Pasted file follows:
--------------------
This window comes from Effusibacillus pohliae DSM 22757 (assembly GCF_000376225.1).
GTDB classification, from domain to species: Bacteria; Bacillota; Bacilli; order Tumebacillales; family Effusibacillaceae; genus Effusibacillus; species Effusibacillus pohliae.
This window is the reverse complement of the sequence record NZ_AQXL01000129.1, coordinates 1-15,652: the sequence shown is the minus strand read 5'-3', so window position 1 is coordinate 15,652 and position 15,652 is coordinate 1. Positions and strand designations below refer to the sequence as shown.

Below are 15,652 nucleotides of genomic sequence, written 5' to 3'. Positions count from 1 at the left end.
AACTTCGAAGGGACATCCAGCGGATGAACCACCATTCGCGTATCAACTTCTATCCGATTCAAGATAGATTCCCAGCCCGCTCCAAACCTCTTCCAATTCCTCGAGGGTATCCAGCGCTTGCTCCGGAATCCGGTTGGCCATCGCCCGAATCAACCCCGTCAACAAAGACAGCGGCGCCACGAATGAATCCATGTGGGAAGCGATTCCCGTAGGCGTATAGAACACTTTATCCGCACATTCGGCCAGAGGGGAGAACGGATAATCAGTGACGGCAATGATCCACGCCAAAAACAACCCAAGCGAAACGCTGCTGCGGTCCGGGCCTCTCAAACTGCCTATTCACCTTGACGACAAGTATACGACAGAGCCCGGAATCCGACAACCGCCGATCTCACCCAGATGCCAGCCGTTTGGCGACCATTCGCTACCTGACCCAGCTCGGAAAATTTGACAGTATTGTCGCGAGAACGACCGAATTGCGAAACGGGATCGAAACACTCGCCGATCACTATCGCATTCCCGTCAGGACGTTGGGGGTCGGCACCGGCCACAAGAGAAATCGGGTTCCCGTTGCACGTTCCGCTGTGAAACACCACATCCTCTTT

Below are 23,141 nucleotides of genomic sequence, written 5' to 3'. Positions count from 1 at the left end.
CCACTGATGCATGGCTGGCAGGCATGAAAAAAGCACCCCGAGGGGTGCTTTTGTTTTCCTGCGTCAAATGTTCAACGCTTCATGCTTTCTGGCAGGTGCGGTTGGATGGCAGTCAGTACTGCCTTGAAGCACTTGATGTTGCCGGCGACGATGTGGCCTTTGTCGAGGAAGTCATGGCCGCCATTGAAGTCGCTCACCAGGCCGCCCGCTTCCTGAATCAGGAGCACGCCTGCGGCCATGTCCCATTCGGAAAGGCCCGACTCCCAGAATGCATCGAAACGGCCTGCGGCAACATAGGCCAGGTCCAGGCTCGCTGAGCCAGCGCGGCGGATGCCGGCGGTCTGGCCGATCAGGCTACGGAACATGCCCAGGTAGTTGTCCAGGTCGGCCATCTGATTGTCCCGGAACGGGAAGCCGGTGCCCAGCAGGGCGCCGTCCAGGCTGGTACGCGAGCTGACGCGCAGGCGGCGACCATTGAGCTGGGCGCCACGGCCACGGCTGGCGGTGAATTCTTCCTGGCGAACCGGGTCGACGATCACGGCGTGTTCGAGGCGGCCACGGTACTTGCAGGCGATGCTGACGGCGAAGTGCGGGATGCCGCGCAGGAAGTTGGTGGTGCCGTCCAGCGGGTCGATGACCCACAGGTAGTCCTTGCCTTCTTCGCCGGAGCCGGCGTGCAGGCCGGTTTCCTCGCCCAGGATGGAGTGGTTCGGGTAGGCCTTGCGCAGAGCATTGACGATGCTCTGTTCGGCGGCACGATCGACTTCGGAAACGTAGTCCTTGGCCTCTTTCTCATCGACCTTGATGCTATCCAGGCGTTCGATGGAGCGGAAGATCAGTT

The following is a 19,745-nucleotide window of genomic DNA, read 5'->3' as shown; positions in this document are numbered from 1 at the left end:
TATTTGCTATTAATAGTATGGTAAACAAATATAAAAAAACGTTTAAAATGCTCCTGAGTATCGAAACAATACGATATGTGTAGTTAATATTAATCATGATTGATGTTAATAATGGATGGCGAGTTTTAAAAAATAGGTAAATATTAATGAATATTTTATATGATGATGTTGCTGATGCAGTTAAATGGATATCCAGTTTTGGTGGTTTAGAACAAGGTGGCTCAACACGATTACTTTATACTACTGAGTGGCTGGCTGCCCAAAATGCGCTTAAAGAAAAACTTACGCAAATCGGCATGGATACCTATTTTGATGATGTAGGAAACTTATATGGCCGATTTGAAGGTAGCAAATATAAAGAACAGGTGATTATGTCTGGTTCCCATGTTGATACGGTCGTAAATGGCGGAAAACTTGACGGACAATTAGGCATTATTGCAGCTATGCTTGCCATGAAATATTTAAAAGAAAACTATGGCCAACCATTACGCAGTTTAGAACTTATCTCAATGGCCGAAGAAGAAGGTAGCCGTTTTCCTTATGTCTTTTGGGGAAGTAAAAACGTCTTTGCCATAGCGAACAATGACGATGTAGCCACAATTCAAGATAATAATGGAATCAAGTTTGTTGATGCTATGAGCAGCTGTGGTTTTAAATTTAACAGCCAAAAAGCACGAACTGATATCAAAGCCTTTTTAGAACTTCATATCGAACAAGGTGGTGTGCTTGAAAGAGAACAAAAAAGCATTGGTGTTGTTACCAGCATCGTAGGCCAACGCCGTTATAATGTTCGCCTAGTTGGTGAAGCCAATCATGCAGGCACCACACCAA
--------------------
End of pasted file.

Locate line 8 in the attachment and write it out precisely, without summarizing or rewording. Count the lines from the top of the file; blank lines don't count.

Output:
The following is a 19,745-nucleotide window of genomic DNA, read 5'->3' as shown; positions in this document are numbered from 1 at the left end: